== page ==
• In on It: What Adoptive Parents would like you to know about adoption. A guide for relatives and friends by Elisabeth O’Toole.

Children Fiction Books: Megan Rivard gave a great list of adoption-related picture books for teachers to add to their classroom library or sneak in their curriculum. I added some of my favorites to my classroom library.

  • Pugnose Has Two Special Families by Karis Kruzel
  • Tell Me Again About the Night I Was Born by Jamie Lee Curtis
  • Families Are Different by Nina Pellegrini
  • A Mother for Choco by Keoko Kasza
  • The Family Book by Todd Parr

Other Curriculum-Related Resources

The Child Welfare Information Gateway includes a list of adoption resources for teachers, including information about possible assignments and additional ideas for creating a sensitive classroom. One item on the list that I’ve sent to other teachers and parents is a pamphlet from the Quality Improvement Center for Adoption & Guardianship Support and Preservation. Finally, Gladney Adoption Agency has many resources for teachers to read as they consider the curriculum for the school year.

When I became an adoptive mom, I felt scared to strongly advocate and provide resources for my child. As an educator, it was my instinct to learn from the teacher. When I saw well-intentioned teachers unequipped for adoption and children from traumatic backgrounds, I decided to become more vocal in my advocacy. Also, hearing the pains of parents who adopted when they had to address their child’s teachers broke my heart.

For me and my husband, it felt amazing to see our son thrive under teachers who understood children from different backgrounds and for him to grow socially. Also, these teachers knew the types of questions to ask about his background and not those uncomfortable questions. I hope that this empowers parents in addressing their child’s teacher and that parents also learn the boundaries that teachers naturally build in their classroom.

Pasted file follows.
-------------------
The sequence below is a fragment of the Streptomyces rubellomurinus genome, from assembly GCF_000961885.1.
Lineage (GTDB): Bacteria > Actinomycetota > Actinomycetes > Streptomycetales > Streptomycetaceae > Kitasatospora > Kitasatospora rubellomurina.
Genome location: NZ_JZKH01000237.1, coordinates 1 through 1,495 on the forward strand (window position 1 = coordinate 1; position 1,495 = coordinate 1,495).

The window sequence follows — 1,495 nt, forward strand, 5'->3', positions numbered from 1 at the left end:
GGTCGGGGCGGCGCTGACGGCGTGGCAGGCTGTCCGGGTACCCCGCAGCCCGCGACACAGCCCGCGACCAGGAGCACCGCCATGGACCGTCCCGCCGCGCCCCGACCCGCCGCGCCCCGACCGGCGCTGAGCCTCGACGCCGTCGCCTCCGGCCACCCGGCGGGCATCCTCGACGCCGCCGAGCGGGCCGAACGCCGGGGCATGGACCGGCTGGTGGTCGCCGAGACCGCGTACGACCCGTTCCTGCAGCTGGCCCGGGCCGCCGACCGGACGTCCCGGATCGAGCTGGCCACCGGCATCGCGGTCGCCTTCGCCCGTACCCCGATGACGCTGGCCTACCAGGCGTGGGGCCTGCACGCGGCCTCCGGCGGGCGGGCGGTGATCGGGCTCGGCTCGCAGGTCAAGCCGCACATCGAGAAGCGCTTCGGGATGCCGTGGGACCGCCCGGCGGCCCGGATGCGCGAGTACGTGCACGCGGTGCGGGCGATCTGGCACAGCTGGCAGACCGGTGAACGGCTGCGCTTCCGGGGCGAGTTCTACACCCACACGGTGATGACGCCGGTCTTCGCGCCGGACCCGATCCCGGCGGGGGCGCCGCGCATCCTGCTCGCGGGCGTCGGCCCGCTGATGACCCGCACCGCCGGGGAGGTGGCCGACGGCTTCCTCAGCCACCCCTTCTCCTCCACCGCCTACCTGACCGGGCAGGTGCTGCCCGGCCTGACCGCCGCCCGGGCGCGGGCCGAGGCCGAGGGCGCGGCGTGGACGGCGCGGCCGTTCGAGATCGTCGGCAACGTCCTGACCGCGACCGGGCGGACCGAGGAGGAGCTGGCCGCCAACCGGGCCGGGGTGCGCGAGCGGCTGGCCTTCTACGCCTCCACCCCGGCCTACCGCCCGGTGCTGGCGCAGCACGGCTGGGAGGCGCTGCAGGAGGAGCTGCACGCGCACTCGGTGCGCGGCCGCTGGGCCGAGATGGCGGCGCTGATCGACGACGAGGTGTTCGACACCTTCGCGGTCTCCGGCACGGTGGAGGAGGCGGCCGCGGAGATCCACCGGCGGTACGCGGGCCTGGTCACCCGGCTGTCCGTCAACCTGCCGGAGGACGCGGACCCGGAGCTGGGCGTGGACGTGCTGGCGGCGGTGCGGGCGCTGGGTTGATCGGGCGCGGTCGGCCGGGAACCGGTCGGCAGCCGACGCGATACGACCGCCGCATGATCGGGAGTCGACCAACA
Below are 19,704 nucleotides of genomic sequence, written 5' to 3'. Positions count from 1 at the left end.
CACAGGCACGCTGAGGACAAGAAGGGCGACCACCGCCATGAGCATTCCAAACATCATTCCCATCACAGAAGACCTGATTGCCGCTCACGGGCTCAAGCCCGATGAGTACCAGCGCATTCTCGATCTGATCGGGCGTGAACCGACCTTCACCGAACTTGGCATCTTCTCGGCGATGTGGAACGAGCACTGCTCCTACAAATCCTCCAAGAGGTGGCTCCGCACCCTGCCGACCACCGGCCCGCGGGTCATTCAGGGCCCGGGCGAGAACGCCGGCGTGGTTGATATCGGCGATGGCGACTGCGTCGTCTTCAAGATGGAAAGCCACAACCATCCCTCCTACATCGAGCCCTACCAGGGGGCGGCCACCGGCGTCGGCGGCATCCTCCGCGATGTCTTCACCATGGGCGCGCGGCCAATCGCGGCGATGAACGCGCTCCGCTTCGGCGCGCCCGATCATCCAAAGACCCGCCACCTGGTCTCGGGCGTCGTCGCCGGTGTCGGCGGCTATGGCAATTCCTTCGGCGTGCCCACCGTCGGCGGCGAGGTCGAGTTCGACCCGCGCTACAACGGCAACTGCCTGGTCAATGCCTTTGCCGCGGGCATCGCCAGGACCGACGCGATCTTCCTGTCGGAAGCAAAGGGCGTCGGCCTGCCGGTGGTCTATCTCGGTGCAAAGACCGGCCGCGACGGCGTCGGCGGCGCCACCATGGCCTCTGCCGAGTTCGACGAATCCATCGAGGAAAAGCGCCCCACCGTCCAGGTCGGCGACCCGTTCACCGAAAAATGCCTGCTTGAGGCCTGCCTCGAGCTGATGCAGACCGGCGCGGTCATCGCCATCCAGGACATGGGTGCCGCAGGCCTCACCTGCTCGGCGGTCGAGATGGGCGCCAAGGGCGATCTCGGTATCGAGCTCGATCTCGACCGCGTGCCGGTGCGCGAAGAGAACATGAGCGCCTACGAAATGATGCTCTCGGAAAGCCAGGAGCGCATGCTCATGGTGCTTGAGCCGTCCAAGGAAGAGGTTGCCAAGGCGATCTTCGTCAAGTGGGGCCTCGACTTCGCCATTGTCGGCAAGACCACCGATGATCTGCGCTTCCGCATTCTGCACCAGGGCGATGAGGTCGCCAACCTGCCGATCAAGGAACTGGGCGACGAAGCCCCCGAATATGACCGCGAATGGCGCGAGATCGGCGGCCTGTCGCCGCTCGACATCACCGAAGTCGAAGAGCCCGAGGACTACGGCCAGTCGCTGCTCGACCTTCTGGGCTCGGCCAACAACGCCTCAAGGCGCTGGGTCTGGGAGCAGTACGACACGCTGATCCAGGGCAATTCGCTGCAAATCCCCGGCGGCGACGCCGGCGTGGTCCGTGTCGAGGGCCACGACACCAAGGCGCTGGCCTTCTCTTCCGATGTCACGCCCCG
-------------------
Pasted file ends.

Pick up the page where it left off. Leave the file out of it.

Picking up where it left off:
Deirdre Parker

Deirdre Parker is an early childhood educator in Washington DC. She proudly hails from Baltimore, MD where she received her BA in liberal studies from Notre Dame of Maryland University. She continued afterward to receive her BS in Music Therapy from Texas Woman's University and MS in Early Childhood Education from Boston University Wheelock College of Education and Human Development. She entered the adoption community with the adoption of her son from South Africa. When she is not at school teaching her “babies” and mentoring new early childhood educators; she is traveling, reading, writing, playing music, following politics, hiking, attending church, and cheering on the Ravens with her intelligent husband and her extremely bright 4-year-old little boy.